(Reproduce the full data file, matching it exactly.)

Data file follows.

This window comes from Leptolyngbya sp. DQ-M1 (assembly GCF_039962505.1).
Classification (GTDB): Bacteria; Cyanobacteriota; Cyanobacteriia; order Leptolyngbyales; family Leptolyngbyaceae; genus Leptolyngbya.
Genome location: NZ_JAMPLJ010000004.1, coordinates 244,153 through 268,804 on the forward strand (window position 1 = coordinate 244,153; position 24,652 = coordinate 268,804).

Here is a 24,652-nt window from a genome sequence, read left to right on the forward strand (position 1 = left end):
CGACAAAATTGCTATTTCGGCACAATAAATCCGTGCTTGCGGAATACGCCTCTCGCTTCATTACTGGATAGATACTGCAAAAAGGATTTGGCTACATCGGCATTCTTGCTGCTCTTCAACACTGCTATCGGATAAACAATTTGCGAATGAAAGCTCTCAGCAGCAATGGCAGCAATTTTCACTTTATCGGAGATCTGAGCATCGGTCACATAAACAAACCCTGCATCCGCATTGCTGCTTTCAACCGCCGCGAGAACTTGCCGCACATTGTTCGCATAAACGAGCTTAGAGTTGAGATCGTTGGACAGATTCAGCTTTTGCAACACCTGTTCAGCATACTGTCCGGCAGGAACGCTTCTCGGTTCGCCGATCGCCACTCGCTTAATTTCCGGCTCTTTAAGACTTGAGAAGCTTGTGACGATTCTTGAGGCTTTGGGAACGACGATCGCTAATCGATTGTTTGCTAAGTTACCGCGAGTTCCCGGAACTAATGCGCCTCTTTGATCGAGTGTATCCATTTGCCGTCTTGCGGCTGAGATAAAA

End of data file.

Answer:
This window comes from Leptolyngbya sp. DQ-M1 (assembly GCF_039962505.1).
Classification (GTDB): Bacteria; Cyanobacteriota; Cyanobacteriia; order Leptolyngbyales; family Leptolyngbyaceae; genus Leptolyngbya.
Genome location: NZ_JAMPLJ010000004.1, coordinates 244,153 through 268,804 on the forward strand (window position 1 = coordinate 244,153; position 24,652 = coordinate 268,804).

Here is a 24,652-nt window from a genome sequence, read left to right on the forward strand (position 1 = left end):
CGACAAAATTGCTATTTCGGCACAATAAATCCGTGCTTGCGGAATACGCCTCTCGCTTCATTACTGGATAGATACTGCAAAAAGGATTTGGCTACATCGGCATTCTTGCTGCTCTTCAACACTGCTATCGGATAAACAATTTGCGAATGAAAGCTCTCAGCAGCAATGGCAGCAATTTTCACTTTATCGGAGATCTGAGCATCGGTCACATAAACAAACCCTGCATCCGCATTGCTGCTTTCAACCGCCGCGAGAACTTGCCGCACATTGTTCGCATAAACGAGCTTAGAGTTGAGATCGTTGGACAGATTCAGCTTTTGCAACACCTGTTCAGCATACTGTCCGGCAGGAACGCTTCTCGGTTCGCCGATCGCCACTCGCTTAATTTCCGGCTCTTTAAGACTTGAGAAGCTTGTGACGATTCTTGAGGCTTTGGGAACGACGATCGCTAATCGATTGTTTGCTAAGTTACCGCGAGTTCCCGGAACTAATGCGCCTCTTTGATCGAGTGTATCCATTTGCCGTCTTGCGGCTGAGATAAAA